How would you feel if I told you that you’d never again have to create another navbar, toolbar, or menu – And that you’d never again need to worry about how to have your users navigate your apps? Sounds like science fiction? The Magic menu arguably is that thing. It allows you to use the same navbar, throughout all your apps, and arguably allows you to seamlessly integrate, all your Phosphorus Five apps, resulting in that the user would experience these apps, as if they were simply modules, in an application suite.
The Magic menu from one level is a plain old menu, or navbar if you wish. It allows you to declare your menu items as a tree structure, having an infinite number of dropdown items, creating any number of menu items you wish. However, it features a couple of unique properties, which once you’ve gotten used to, will highly likely feel very comfortable.
First of all, it will never show more than 5 menu items at the same time. The items it shows at any point in time, will also just so happen to be the 5 most recently used menu items. It comes away with this, by displaying its menu items in a pageable grid, which allows the user to easily search for items he’s looking for. See the screenshot above to understand how it will look like.
Secondly, it will automatically plug into any Phosphorus Five apps. Any P5 apps you have, that has a widget on its page, with the CSS class of “toolbar”, will automatically have an additional button injected, which allows the user to launch the Magic menu.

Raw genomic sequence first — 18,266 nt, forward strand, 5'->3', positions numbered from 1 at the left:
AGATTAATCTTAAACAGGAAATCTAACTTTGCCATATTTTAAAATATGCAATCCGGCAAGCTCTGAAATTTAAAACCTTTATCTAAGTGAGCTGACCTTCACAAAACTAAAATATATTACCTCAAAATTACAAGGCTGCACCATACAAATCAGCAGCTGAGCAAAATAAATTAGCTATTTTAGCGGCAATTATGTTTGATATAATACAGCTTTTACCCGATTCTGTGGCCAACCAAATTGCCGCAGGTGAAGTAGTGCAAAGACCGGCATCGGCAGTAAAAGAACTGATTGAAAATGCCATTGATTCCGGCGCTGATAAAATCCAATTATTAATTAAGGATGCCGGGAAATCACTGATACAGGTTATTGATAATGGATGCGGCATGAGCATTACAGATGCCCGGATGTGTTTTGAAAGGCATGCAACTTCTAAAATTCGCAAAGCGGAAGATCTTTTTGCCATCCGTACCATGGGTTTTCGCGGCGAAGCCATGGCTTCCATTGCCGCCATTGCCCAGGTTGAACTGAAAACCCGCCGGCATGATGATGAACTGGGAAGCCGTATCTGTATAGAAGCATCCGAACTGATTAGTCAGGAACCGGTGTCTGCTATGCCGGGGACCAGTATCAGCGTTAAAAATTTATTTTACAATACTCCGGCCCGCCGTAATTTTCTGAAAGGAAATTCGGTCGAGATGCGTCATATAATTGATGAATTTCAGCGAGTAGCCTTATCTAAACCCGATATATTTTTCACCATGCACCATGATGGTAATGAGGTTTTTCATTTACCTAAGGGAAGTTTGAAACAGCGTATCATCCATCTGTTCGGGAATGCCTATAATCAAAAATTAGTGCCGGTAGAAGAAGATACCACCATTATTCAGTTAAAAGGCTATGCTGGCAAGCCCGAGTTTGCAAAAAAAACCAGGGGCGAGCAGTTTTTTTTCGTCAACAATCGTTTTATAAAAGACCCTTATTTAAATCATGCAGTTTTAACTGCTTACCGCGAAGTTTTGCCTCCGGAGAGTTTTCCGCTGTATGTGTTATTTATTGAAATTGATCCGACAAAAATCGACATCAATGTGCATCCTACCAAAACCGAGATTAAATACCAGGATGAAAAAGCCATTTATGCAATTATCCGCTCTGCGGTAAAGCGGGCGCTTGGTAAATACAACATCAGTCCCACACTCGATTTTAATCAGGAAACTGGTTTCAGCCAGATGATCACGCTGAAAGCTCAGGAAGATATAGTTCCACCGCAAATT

Third of all, it allows you to associate some piece of Hyperlambda to a phrase, word, or sentence, describing your menu item. Later when this phrase or word is selected by the end user, that Hyperlambda will be evaluated. This allows you to easily create any number of menu items, and have any arbitrary Hyperlambda evaluated, once the menu item is later clicked.
And finally, it even allows the user to select menu items, using natural language, by literally speaking to his computer, to select menu items. The last feature unfortunately only works in Google Chrome at the moment, since it’s dependent upon some of the bleeding edge Speech API standards, only currently available in Google Chrome. If you enable it though, then when some menu item has been selected, you can have the Magic menu read out loud some piece of text, using Speech synthesis. This feature, literally allows you to control every single aspect of your web apps, using nothing but natural speech, while listening to the feedback your computer is giving you, which depends upon what you tell your computer. Hence, you can entirely replace your GUI with a “VUI”, or Voice User Interface, no longer making it necessary to even look at your phone.
The last feature, allows you to for instance compose an email, while driving your car, or do anything else you would normally need your eyes and hands to do, without anything but a loudspeaker and a microphone.
A friend of mine, which tested the Magic menu said to me; “This is pissing on Siri”. I probably wouldn’t have used such strong words, but once you enable speech recognition and speech synthesis in your Magic menu, Siri from Apple basically appears like technology from the stone age. The Magic menu also features a very rich administrative dashboard, allowing you to easily configure and manage your items. You can see a screenshot of its backend below.